U.S. foster care system offers hope for children at risk

Global Business

Over the past few decades in the United States, the much-maligned orphanages of old have been replaced by a system of state-approved caregivers, known as foster parents, who take children into their homes. While it can take a while for the paperwork to go through, for the children, it’s a potentially life-changing process. CCTV America’s Andrea Arenas reported this story from Washington D.C.

U.S. foster care system offers hope for children at risk

Over the past few decades in the United States, the much-maligned orphanages of old have been replaced by a system of state-approved caregivers, known as foster parents, who take children into their homes. While it can take a while for the paperwork to go through, for the children, it’s a potentially life-changing process. CCTV America’s Andrea Arenas reported this story from Washington D.C.

In the United States, there are about 400,000 children in foster care and at least 100,000 are eligible for adoption, but one out of three will wait more than three years.

The system includes thorough vetting and background checks for prospective foster parents.

“These children have already been harmed, and now it’s our responsibility to make sure they are not harmed again. And if they go and are placed into a family, that hopefully that family that can provide for all of their needs, and that they can live with them permanently,” Kathy Ledesma, national director for Adopt US kids said.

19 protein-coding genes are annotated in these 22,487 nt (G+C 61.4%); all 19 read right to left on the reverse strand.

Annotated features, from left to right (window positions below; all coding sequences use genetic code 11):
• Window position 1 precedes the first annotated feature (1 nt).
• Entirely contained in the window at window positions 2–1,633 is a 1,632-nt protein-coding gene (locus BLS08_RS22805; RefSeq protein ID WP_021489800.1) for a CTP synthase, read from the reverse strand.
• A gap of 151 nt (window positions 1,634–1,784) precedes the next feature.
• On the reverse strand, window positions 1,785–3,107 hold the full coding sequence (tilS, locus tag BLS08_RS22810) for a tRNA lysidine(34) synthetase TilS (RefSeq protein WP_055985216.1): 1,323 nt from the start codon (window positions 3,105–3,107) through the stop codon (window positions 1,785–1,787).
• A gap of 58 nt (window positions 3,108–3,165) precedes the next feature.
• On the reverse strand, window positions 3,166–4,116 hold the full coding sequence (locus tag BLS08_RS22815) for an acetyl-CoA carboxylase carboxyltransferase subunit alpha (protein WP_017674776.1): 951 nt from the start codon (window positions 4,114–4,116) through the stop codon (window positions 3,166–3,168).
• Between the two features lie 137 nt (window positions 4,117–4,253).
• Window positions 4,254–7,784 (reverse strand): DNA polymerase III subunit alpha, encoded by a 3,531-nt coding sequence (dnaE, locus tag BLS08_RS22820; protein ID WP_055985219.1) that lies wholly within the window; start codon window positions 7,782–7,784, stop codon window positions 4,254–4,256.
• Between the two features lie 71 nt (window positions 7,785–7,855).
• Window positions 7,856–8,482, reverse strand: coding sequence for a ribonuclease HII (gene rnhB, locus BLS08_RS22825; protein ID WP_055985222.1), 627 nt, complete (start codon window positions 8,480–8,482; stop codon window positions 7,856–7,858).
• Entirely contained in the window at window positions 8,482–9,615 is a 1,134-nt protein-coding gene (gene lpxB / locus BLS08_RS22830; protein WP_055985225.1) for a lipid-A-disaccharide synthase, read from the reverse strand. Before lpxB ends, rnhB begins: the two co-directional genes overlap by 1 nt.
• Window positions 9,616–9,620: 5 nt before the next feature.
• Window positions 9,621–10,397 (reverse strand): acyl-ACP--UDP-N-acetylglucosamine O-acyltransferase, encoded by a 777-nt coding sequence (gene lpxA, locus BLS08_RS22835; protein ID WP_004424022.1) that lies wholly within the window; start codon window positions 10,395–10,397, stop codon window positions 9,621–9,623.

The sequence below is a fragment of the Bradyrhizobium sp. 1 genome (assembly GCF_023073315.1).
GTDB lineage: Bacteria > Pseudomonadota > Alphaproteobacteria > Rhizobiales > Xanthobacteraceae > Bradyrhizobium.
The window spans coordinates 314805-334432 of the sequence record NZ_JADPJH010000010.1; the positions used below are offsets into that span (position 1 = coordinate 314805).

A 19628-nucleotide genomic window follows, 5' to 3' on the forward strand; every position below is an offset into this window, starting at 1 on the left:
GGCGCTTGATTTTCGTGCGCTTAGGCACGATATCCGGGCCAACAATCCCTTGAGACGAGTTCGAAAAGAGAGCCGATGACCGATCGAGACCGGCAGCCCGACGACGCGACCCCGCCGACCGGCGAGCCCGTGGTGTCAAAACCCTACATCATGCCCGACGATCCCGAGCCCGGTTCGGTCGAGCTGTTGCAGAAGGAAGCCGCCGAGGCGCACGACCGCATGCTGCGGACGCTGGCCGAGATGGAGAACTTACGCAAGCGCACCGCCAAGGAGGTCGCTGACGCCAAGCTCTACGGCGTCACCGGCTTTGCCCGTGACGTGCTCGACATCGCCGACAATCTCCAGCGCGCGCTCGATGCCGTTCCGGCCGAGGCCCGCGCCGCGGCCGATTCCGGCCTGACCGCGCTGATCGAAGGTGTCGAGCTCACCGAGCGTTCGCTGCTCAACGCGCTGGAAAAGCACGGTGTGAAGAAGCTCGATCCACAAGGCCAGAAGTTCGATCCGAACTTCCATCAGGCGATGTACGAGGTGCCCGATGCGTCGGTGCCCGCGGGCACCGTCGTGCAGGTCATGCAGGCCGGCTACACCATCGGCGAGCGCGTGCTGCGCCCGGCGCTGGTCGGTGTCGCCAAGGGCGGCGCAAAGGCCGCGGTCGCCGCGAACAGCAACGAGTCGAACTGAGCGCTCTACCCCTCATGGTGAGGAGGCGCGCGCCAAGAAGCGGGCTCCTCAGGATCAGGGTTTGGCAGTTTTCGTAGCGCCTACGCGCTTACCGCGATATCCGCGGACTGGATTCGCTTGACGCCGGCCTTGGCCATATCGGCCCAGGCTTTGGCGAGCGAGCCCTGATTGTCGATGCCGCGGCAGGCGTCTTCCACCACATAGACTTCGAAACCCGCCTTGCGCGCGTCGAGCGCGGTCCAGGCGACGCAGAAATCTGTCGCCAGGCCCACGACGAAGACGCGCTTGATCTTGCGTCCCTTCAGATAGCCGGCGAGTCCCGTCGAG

Getting approved as a foster parent, and later adopting a child, can take anywhere from six months to several years.

Talyn Lucien is just 11 years old, but she’s already made up her mind to be a singer when she grows up. Just like any child her age, she’s full of dreams.

But it wasn’t always this way. For years, Talyn was the legal responsibility of the U.S. state of Maryland and was moved among several foster homes, leaving her feeling unwanted.

But that all changed five years ago when she met Traci Lucien, a foster parent who eventually became her adoptive mother.

Talyn still remembers what she was thinking on that happy day.

“That she was pretty and that she was the one. It’s like, of course, I’m not gonna ask what her name is; she is gonna be my permanent mom. Now, I’m glad to see that someone has feelings for me, like, more than feelings. she loves me, like a mother is supposed to do. And I love her just as much, even though sometimes I may not act like it,” Talyn said.

As far as Traci Lucien is concerned, it’s been worth the wait.

“I always knew that I wanted to adopt. I knew that I couldn’t personally have a child and I just felt like if I didn’t do it now, married or not, then I probably wouldn’t do it, and I would regret it,” she said.